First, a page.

In the first volume of Life of the Mind Hannah Arendt reflects on the “almost infinite diversity” of the appearances we find in the world, “the sheer entertainment value of its views, sounds, and smells” (pg 20) which philosophers have tended to overlook. This immediately reminded me of a letter C Wright Mills wrote to his friend, the historian William Miller, who was struggling with a new job he had started:
You ask for what one should be keyed up? My god, for long weekends in the country, and snow and the feel of an idea and New York streets early in the morning and late at night and the camera eye always working whether you want or not and yes by god how the earth feels when it’s been plowed deep and the new chartreuse wall in the study and wine before dinner and if you can afford it Irish whiskey afterwards and sawdust in your pants cuff and sometimes at evening the dusky pink sky to the northwest, and the books to read never touched and all that stuff the Greeks wrote and have you ever read Macaulay’s speeches to hear the English language? And to revise your mode of talk and what you talk about and yes by god the world of music which we must now discover and there’s still hot jazz and getting a car out of the mud when nobody else can. That’s what the hell to get keyed up about.
I blogged about this years ago when I encountered it in C. Wright Mills: Letters and Autobiographical Writings. As often happens the blog post then stood in for the original source, leading me to forget about the latter part of the letter which I rediscovered here, finding Arendt’s observation of the “sheer entertainment value” advocated by Mills to his friend as a source of existential inspiration:
The trouble with you and what used to be the trouble with me is that you don’t use your goddamned senses; too much society crap and too much mentality and not enough tactile and color and sound stuff going on. So now if you’re like I was a year ago, you’ve got to coax the sight and sound back, carefully tease it to life again and it will fill you up.
I came to this sensibility almost exactly ten years ago at a time of significant change in my personal life. I’m struck by the fact I’ve semi-consciously circled back to it a decade later during extremely similar circumstances, with the difference being that I’ve now faced up to the rapidly accelerating destruction of the world, leaving me preoccupied by the question of how we find joy on a dying planet.
I don’t think a cultivated attentiveness to the ‘views, sounds, smells’ of the world which remains is sufficient for that undertaking but I suspect it is necessary, as a precondition for hope and the pathways which hope can open up. The simple pleasures which an attentive life affords which aren’t reliant on the accumulation of commodities, the inheritance of art & ideas which even the most studious amongst us only scratches the surface of in a lifetime and the mundane fact of embodiment in a world afford an endless range of subtly embodied experiences.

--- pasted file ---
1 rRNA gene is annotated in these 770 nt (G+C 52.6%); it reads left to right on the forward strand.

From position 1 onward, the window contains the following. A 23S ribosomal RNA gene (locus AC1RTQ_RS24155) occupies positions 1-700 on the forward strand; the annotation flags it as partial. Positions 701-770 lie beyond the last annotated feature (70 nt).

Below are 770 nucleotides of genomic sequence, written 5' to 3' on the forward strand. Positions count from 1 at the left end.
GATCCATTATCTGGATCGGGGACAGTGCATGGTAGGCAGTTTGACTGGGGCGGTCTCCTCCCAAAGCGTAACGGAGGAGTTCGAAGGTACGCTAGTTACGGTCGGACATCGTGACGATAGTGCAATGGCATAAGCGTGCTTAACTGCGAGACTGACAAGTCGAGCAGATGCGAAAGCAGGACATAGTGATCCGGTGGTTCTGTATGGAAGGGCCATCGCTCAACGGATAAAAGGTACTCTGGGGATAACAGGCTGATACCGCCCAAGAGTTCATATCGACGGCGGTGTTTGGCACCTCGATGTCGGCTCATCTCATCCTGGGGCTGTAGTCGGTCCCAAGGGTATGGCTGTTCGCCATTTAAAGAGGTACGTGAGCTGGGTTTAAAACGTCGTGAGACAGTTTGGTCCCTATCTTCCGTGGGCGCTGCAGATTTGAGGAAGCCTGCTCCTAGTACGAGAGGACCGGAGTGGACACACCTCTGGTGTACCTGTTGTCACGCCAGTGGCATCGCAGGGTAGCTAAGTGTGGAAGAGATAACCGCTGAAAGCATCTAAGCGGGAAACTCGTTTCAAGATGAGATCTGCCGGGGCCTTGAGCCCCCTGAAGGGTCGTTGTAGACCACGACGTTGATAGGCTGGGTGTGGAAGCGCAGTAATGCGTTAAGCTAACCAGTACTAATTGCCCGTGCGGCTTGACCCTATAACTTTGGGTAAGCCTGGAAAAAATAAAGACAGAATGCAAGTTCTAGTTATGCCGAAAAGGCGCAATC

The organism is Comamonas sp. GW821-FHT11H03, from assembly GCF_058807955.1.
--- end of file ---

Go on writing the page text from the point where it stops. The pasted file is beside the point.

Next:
These are all part of life but the point C Wright Mills is making to his friend is that we have to “coax the sight and sound back” in order that “it will fill you up”. It means recognising the worth to be found in the mundanely sensual and aesthetic, striving to living in a way which is open to being filled by these experiences, rather than the peculiar mix of purposive rushing and deadening habit which so easily combines to leave us inhabiting a cold world which no longer speaks to us. Roberto Unger describes this in terms of ‘little deaths’ we all experience:
He faces the burdens of belittlement a third time as he grows older, and settles into an existence that he has embraced, or that has been forced upon him. A carapace of routine, of compromise, of silent surrenders, of half-term solutions, and of diminished consciousness begins to form around him. He turns himself over to the rigidified version of the self: the character. He begins to die small deaths, many times over. He fails to die only once, which is what he would desire if he were able fully to recognize the value of life. This third encounter with belittlement reveals belittlement for what it in fact is: death by installments.
What Arendt describes as the “the sheer entertainment value of its views, sounds, and smells” can be a life raft we cling to when we would otherwise be carried away towards these small deaths by behavioural tides which precede and exceed our capacity to act in purposive ways. They serve as a reminder of what is good, beautiful and true in the world, as well as the continual eruption of these qualities into being in spite of the debased circumstances in which they take root. These experiences constitute the psychic infrastructure which make hope possible and gathering around them makes that hope something which exists between us, rather than being hoarded as a psychic palliative to ease the despair. But that requires an openness to love as well as hope, neither of us which come easily after we’ve become used to inhabiting the coordinates of a cold world.
I’m listening to every little whisper in the distance singing hymns
And I can
I can feel things
But it’s so hard
We got our heads down and our hackles up
Our back’s against the wall
I can feel your heart racing
None of this was written in stone
The currents fast but the river moves slow
And I can feel things changing
Even when I’m weak and I’m breaking
I stand weeping at the train station
‘Cause I can see your faces
There is so much peace to be found in people’s faces
It occurred to me a couple of months after writing this that it could easily be recast in terms of mindfulness. The term has too many corporate connotations for me at this stage to be entirely comfortable doing that at this stage, but inhabiting our sensory relationship to the world certainly necessitates mindfulness.